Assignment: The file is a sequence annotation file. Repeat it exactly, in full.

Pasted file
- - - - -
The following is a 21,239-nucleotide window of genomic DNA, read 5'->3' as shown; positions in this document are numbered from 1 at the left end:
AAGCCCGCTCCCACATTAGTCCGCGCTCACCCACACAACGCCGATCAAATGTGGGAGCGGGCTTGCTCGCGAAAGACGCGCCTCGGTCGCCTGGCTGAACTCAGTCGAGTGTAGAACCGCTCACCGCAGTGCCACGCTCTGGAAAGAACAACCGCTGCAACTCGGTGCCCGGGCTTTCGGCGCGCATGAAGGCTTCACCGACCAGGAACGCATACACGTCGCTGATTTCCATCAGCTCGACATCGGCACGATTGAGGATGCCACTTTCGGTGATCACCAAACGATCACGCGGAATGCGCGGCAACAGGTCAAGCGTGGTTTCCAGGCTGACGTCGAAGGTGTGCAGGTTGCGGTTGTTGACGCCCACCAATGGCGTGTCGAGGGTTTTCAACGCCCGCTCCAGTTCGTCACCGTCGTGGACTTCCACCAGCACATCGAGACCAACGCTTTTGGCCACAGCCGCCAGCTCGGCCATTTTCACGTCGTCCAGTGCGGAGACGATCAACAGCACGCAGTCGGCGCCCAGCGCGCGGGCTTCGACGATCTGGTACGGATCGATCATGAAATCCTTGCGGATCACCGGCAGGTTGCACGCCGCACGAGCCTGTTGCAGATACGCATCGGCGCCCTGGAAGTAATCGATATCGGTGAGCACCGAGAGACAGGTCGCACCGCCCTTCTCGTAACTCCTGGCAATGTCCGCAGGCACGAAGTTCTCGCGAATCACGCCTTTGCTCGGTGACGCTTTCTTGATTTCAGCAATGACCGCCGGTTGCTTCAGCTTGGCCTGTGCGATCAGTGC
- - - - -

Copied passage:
The following is a 21,239-nucleotide window of genomic DNA, read 5'->3' as shown; positions in this document are numbered from 1 at the left end:
AAGCCCGCTCCCACATTAGTCCGCGCTCACCCACACAACGCCGATCAAATGTGGGAGCGGGCTTGCTCGCGAAAGACGCGCCTCGGTCGCCTGGCTGAACTCAGTCGAGTGTAGAACCGCTCACCGCAGTGCCACGCTCTGGAAAGAACAACCGCTGCAACTCGGTGCCCGGGCTTTCGGCGCGCATGAAGGCTTCACCGACCAGGAACGCATACACGTCGCTGATTTCCATCAGCTCGACATCGGCACGATTGAGGATGCCACTTTCGGTGATCACCAAACGATCACGCGGAATGCGCGGCAACAGGTCAAGCGTGGTTTCCAGGCTGACGTCGAAGGTGTGCAGGTTGCGGTTGTTGACGCCCACCAATGGCGTGTCGAGGGTTTTCAACGCCCGCTCCAGTTCGTCACCGTCGTGGACTTCCACCAGCACATCGAGACCAACGCTTTTGGCCACAGCCGCCAGCTCGGCCATTTTCACGTCGTCCAGTGCGGAGACGATCAACAGCACGCAGTCGGCGCCCAGCGCGCGGGCTTCGACGATCTGGTACGGATCGATCATGAAATCCTTGCGGATCACCGGCAGGTTGCACGCCGCACGAGCCTGTTGCAGATACGCATCGGCGCCCTGGAAGTAATCGATATCGGTGAGCACCGAGAGACAGGTCGCACCGCCCTTCTCGTAACTCCTGGCAATGTCCGCAGGCACGAAGTTCTCGCGAATCACGCCTTTGCTCGGTGACGCTTTCTTGATTTCAGCAATGACCGCCGGTTGCTTCAGCTTGGCCTGTGCGATCAGTGC